Reflecting on Nation-Statehood in Eastern Europe, Russia and Eurasia

10-12 June 2018, Tartu, Estonia

Scholars working in all subfields of area studies, including comparative politics, international relations, economics, history, sociology, anthropology, cultural studies and related disciplines, are invited to submit proposals for panels, roundtables and papers for the Third Tartu Conference on Russian and East European Studies.

The Tartu Conference is a venue for academic discussion of the fundamental cultural, social, economic and political trends affecting all aspects of people’s life in Russia and Eastern Europe. Inaugurated in June 2016, this forum brings together scholars from across multiple disciplines, from the region and beyond. As in previous years, the organizers expect the number of participants to reach or exceed 200.

The year 2018 marks a century since the introduction of nation-statehood as the main frame for political, cultural and economic life for the peoples of Eastern Europe, Russia and Eurasia. While the discursive and cultural roots of nationhood go back at least another one hundred years, until the First World War the region was dominated by three multi-ethnic empires. Their collapse was a decisive moment which established popular sovereignty as the key organizing principle. Its implementation, however, took decades and, in more than one sense, is still incomplete. While remaining the principal foundation for democracy, nation-statehood continues to present a broad range of intellectual challenges until this day. Reflecting on the evolution of nation-statehood allows us to shed new light on many of the challenges the region faces today.

Reflecting on the evolution of nation-statehood allows us to shed new light on many of the challenges the region faces today:

- how has nation-statehood served as a crucible for cultural (literary, artistic and other expressive) development in the region?
- what kind backdrop has the nation-state norm set for phenomena such as nationalism and minority politics?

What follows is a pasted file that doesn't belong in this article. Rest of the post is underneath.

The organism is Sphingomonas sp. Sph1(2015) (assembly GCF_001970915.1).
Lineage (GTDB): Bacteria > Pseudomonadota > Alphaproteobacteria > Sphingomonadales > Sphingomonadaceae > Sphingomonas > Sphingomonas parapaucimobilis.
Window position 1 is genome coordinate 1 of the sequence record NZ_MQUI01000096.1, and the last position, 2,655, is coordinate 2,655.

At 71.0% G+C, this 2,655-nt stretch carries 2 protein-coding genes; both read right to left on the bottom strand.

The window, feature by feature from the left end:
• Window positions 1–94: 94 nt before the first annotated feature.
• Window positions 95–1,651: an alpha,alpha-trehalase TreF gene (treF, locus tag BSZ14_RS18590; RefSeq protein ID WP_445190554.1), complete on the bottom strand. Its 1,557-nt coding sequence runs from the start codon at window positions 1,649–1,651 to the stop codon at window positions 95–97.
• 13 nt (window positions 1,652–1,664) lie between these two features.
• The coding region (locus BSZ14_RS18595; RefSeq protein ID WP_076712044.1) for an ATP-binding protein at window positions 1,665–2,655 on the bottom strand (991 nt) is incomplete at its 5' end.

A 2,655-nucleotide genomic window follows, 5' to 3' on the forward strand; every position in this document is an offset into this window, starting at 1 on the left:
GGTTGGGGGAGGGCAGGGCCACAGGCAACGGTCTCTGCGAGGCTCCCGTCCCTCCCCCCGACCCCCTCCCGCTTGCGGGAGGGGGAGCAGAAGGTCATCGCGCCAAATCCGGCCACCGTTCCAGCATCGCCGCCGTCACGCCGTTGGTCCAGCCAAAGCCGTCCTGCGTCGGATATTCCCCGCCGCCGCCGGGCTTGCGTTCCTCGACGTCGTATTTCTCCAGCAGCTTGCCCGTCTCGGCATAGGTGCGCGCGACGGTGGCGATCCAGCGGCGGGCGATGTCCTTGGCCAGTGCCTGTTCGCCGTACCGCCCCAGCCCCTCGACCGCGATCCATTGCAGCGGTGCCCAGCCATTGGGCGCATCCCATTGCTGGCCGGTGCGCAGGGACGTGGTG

- has nation-statehood been a boon or a drawback to economic development in this region?
- in what way has nation-statehood contributed to forming consolidated political systems and/or democracy in these countries?
- how have nation states in Eastern Europe dealt with contradictory imperial legacies?
- what are geopolitical tectonics that have been created by a region of nation-states?
- how is nation-statehood – either in its cultural, social, economic or political manifestations –  being altered once again by Europeanization and globalization?

The Programme Committee will consider proposals addressing the above and related questions as well as other issues relevant to the development of Central and Eastern Europe, Russia and Eurasia from any disciplinary angle. Interdisciplinary perspectives are particularly welcome.

The Tartu Conference is organized jointly by the Centre for EU-Russia Studies at the University of Tartu, the Global Europe Centre at the University of Kent, and the Uppsala Centre for Russian and Eurasian Studies at Uppsala University. The conference will be financially supported by the European Commission under a Horizon 2020 Twinning project entitled “Building Research Excellence in Russian and East European Studies at the Universities of Tartu, Uppsala and Kent" (UPTAKE). It receives funding from the European Union’s Horizon 2020 research and innovation programme under grant agreement No 691818.

The organizers welcome individual paper submissions as well as proposals for full panels and roundtables. The Programme Committee will give careful and unbiased consideration to all proposals; however, panel proposals are particularly encouraged.

Each paper proposal must include an abstract of no more than 250 words. Panel and roundtable proposals should list all speakers (as a general rule, 4 per panel/roundtable), along with abstracts and, if available, information about the chair and the discussant (alternatively, these can be assigned by the Programme Committee). Please use this link to submit your proposal by 20 February 2018.

All proposals will undergo rigorous selection by the Programme Committee. Notifications of acceptance will be sent by email by 20 March. The deadline for registration is 20 April. There is no registration fee. All presenters will be required to submit full papers by 31 May 2018 (see Rules of Participation and Important Dates for other deadlines).

Participants are expected to make their own travel arrangements. The organizers will issue visa invitations, where applicable. Practical information regarding travel and accommodation is available on the conference website. If there are any further questions, please contact the organizers directly:

More details can be found in the Call for Papers.


Call_for_papers_tartu_2018.pdf [250,25 Kb] (Downloads: 15)